only supporting the coalition from outside has been equally disappointing. The coalition government collapsed some four months ahead of the completion of its term after a high pitched political drama. Assembly stands dissolved. How do you look at this premature collapse if seen in the perspective of the commitments PDP and Congress made to the people in 2002? How could they achieve in just a couple of months what they failed to pull off for more than five and a half years? These few months preceding the elections, I'm sure, would have seen more loot than before if not by all but most of those at the helm of affairs. The PDP pulled the rug on issue of transfer of land to SASB. Their Ministers were part of the cabinet which decided land diversion. The key departments –Forest and Law –which approved the proposal were also held by PDP Ministers. Finally, do you think PDP took a principled stand on pulling out of the coalition? It doesn't help in politics to gnash your teeth. It is a general feeling that all this controversy had deep political motivation as elections are round the corner and the dominant sentiment in the Valley was strongly against the land transfer decision. So, which mainstream political

“The boycott of the elections being asked for by the Hurriyat Conference and other pro-freedom groups will find many takers in the Valley which in turn will help nonentities in mainstream politics. The PDP and National Conference can equally benefit from it as was the case in 2002”

Epilogue Ø 22 × August 2008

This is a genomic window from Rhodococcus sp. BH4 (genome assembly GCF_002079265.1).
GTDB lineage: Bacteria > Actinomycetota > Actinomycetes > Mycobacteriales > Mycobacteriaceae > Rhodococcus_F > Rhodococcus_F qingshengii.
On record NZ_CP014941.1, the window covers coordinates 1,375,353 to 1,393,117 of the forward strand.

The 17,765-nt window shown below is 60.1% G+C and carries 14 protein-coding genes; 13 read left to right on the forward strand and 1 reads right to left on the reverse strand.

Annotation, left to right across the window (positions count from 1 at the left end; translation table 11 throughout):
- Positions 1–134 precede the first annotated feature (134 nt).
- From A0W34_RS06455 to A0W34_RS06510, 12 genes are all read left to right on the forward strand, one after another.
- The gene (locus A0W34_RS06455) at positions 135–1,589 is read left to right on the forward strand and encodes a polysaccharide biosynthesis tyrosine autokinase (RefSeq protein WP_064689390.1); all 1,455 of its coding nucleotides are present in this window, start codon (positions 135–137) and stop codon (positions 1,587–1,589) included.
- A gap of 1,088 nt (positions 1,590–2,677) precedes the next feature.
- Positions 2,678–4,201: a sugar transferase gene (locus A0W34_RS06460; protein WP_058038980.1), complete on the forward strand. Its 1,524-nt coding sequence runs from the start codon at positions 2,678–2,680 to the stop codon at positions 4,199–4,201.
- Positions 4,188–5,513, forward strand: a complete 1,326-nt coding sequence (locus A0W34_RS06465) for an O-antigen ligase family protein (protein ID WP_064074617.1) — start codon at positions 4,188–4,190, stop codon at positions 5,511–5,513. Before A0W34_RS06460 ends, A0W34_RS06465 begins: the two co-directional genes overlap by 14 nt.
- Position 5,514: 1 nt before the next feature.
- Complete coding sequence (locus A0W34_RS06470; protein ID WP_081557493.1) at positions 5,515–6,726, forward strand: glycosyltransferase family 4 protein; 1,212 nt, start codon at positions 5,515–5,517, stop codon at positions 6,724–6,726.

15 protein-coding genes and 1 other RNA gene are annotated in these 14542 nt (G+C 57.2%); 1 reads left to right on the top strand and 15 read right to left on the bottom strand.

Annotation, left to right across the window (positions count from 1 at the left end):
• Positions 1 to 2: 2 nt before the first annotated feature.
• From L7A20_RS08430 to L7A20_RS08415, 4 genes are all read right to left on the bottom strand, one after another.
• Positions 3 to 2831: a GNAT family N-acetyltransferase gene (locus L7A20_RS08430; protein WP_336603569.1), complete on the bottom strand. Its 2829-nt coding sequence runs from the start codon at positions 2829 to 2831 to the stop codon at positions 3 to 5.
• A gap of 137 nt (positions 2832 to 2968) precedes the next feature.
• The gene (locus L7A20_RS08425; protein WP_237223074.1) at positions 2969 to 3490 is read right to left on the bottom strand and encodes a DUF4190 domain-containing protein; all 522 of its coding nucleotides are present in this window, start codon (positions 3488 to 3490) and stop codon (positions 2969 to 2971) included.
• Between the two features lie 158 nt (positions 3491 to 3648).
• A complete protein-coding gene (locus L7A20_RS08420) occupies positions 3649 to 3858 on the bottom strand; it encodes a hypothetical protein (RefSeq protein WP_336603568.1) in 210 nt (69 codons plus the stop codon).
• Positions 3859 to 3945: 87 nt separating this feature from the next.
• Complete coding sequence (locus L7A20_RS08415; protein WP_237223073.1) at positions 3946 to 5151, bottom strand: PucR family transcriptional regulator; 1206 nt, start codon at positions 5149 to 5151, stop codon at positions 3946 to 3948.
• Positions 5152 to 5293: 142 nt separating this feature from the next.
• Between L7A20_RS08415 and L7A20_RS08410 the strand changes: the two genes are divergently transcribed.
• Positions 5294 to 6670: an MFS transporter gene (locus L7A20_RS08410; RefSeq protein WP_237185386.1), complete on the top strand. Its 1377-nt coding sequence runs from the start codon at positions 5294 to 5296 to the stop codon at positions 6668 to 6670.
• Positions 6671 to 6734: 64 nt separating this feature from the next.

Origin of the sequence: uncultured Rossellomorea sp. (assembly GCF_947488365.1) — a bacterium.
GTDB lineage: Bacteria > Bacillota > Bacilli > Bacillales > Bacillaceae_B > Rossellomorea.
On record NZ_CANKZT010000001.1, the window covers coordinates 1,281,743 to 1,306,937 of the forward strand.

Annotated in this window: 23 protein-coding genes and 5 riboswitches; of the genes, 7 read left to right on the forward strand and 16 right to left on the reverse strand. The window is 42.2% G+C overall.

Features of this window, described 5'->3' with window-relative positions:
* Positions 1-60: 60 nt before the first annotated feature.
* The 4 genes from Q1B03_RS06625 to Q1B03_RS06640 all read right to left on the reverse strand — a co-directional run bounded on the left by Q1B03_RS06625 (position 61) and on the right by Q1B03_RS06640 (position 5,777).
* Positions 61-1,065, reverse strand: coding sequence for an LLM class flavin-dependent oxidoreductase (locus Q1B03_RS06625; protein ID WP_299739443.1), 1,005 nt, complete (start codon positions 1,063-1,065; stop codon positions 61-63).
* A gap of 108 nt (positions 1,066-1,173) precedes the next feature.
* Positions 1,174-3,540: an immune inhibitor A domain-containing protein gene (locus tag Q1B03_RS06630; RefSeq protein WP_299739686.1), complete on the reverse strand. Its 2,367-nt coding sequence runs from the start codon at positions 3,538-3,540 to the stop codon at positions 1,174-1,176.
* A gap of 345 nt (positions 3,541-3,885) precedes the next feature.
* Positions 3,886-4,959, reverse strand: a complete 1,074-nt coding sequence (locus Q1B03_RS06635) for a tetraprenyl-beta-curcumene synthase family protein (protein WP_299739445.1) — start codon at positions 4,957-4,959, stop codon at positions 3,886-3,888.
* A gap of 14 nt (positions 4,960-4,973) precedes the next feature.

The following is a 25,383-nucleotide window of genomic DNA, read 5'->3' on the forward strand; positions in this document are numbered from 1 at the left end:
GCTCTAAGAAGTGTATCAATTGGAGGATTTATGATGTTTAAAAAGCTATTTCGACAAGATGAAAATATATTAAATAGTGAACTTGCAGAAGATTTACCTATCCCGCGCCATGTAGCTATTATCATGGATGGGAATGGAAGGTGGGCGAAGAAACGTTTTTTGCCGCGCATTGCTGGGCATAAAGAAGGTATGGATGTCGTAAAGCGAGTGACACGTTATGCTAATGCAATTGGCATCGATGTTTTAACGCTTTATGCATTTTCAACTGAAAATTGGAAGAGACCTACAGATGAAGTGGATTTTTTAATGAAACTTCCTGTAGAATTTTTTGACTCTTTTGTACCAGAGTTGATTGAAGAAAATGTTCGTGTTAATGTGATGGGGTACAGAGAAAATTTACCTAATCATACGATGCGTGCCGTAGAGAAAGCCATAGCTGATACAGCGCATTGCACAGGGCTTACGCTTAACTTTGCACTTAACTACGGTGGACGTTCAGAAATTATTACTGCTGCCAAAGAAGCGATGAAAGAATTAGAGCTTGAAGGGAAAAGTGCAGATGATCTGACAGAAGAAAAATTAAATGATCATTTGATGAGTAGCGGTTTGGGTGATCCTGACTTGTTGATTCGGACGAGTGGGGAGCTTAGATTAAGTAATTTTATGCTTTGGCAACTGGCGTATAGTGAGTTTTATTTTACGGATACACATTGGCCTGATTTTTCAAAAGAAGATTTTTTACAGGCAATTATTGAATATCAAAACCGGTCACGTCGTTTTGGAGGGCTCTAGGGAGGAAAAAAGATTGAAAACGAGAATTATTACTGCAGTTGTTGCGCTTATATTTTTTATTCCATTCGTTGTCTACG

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party, do you think, stands to gain the most out of government's fall? None! But, of course, the boycott of the elections being asked for by the Hurriyat Conference and other pro-freedom groups will find many takers in the Valley which in turn will help nonentities in mainstream politics. The PDP and National Conference can equally benefit from it as was the case in 2002. Governor's rule (direct rule) in Kashmir has always been seen as New Delhi's direct control. Weeks after NN Vohra took over the charge of state government; we are yet to hear anything like that. Does this reflect disenchantment of Kashmiris with the just fallen government or Vohra has made all right moves after walking into Raj Bhawan? He seems to be dispassionate. The moves he has initiated, so far, do not point to his being interested in enjoying the power which is in contrast to what his predecessor was up-to. But I believe policies and dealings on Kashmir are premeditated in New Delhi and, right now, its worry seems to be how to reverse the effect of what the Valley and Jammu witnessed lately. Till few weeks back the buzz in the North Block and South Block of New Delhi was that Kashmir is very close to normalcy. Former J&K CM had said, around ten days before fall of his government, that the majority in Kashmir sees stakes in infrastructure development…Amidst this buzz, a small administrative decisions brought lakhs of Kashmiris on streets with loud slogans of Azadi. Many said that Valley is back to the early 1990s mode. Where does Kashmir stand today? I've always believed in Kashmiri sentiment being intact regardless of the changes- encouraging or otherwise- one may see taking place on the ground. One does remember visiting the countryside to cover the 2002 Assembly elections and while talking to the people lined up at the polling stations would be firmly told that they were casting their vote only to see right people in the Assembly so that the problems and issues they face on daily basis like irrigation water scarcity, electricity transformer repair or installation, supply of fertilizers are addressed well. The Kashmir problem before them was too enormous to be linked with the holding of elections or participation in these. The issues thrown by mainstream parties in 2002 elections seem to have lost their sheen. What, do you think, would dominate the forthcoming elections? And also, do you expect same level of participation in elections the way we saw in 2006 by-elections in three constituencies of North Kashmir? Certain people including a few in or connected with the Hurriyat Conference (Mirwaiz) were thinking on those lines. But the recent widespread unrest on the forestland issue has thrown up many lessons for the leadership to learn from not to speak about runner-ups. What are the issues which may dominate the election scene depends on when these are actually held-in October this year or, as is being suggested by some people-in March next year.